>
> if (... & flag_variable)
>
> in every loop condition., even though I had to put silly nop
> statements at the end of the functions.
>
> In Ruby I sometimes do similar things with Exceptions, since an
> Exception a rather glorified goto-with-parameters.
>
> I think the great fear of having spaghetti code resulted in a bit of
> an over-reaction:  the universal condemnation of goto. Goto is still
> sometimes simple and useful.
>
> L


Wow. I guess, way back when, my referring to GOTO really sparked a
conversation here. It's not that I still write DOS scripts. I have used
it recently, though, in Windows cmd.exe scripts, which, no, are not DOS.
This is juicy stuff. Thanks, everybody. Catch and throw, exceptions, . .
., all good stuff.
-Peter
F2d901ea9430646c6dd35a629bb3f119?d=identicon&s=25 Simen (Guest)
on 2006-05-23 16:43
Peter Bailey wrote:
> Leslie Viljoen wrote:
>> On 5/18/06, DEBAUN, STEVE [AG-Contractor/2400]
>> <steve.debaun@seminis.com> wrote:
>>> To everyone else:
>>> I'll distract him, while y'all get a rope.
>>
>> hehe. I recently noticed that C# still has a goto, although it seems
>> that you can't have a label right at the end of a function since the
>> label must precede an actual statement. I found it to be useful in a
>> case where I was deep in nested loops, searching for a string and had
>> just found it, so I needed to jump out. It seemed so much clearer and
>> simpler to use the goto rather than have
>>
>> if (... & flag_variable)
>>
>> in every loop condition., even though I had to put silly nop
>> statements at the end of the functions.
>>
>> In Ruby I sometimes do similar things with Exceptions, since an
>> Exception a rather glorified goto-with-parameters.
>>
>> I think the great fear of having spaghetti code resulted in a bit of
>> an over-reaction:  the universal condemnation of goto. Goto is still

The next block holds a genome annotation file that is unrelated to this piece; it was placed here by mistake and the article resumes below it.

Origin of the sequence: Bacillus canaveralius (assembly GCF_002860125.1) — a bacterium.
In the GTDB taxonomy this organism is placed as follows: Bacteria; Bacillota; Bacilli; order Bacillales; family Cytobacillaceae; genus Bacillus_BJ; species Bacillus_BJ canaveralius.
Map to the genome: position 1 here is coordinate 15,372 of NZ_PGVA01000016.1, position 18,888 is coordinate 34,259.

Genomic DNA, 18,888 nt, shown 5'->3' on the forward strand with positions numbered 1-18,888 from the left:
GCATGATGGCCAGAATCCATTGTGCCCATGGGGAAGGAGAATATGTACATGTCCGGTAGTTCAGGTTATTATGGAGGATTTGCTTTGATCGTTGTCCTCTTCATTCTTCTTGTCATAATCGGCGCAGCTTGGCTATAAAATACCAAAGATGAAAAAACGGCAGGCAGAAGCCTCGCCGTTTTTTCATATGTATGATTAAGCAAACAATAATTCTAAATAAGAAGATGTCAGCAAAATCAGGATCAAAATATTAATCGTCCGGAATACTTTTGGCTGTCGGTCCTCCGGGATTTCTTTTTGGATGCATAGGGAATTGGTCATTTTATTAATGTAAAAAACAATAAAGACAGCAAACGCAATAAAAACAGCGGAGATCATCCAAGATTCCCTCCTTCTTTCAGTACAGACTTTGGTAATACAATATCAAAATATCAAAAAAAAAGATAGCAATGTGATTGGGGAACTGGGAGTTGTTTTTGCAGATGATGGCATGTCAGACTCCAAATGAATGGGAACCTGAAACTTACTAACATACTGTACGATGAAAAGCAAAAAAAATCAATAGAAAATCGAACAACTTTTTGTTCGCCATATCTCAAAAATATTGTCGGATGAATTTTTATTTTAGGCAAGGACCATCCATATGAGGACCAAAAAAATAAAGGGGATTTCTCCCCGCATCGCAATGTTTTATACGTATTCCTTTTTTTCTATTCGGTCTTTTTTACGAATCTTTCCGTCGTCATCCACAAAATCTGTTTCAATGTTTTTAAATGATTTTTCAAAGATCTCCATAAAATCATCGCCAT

>> sometimes simple and useful.
>>
>> L
>
>
> Wow. I guess, way back when, my referring to GOTO really sparked a
> conversation here. It's not that I still write DOS scripts. I have used
> it recently, though, in Windows cmd.exe scripts, which, no, are not DOS.
> This is juicy stuff. Thanks, everybody. Catch and throw, exceptions, . .
> ., all good stuff.
> -Peter

There's also continuations. They're not only for web frameworks, you
know. It's fairly easy to write something goto-like with continuations.
I once did, for fun. You could do stuff like

  label :loop
    [code]
  goto :loop

Easy to abuse, fun to write. Still, catch/throw should be sufficient
most of the time.
37ee5fa90f5eaeef62553629382497f7?d=identicon&s=25 Leslie Viljoen (Guest)
on 2006-05-23 17:05
(Received via mailing list)
On 5/23/06, Simen <toalett@gmail.com> wrote:

> There's also continuations. They're not only for web frameworks, you
> know. It's fairly easy to write something goto-like with continuations.
> I once did, for fun. You could do stuff like
>
>   label :loop
>     [code]
>   goto :loop
>

As I understand it, continuations seem like blocks where all the local
(instance) variables are automatically "static" (to use C's word). So
you can go back to execute that block again at any time from anywhere
and it's previous state is intact. Is that right?
F2d901ea9430646c6dd35a629bb3f119?d=identicon&s=25 Simen (Guest)
on 2006-05-23 17:20
Leslie Viljoen wrote:
> On 5/23/06, Simen <toalett@gmail.com> wrote:
>
>> There's also continuations. They're not only for web frameworks, you
>> know. It's fairly easy to write something goto-like with continuations.
>> I once did, for fun. You could do stuff like
>>
>>   label :loop
>>     [code]
>>   goto :loop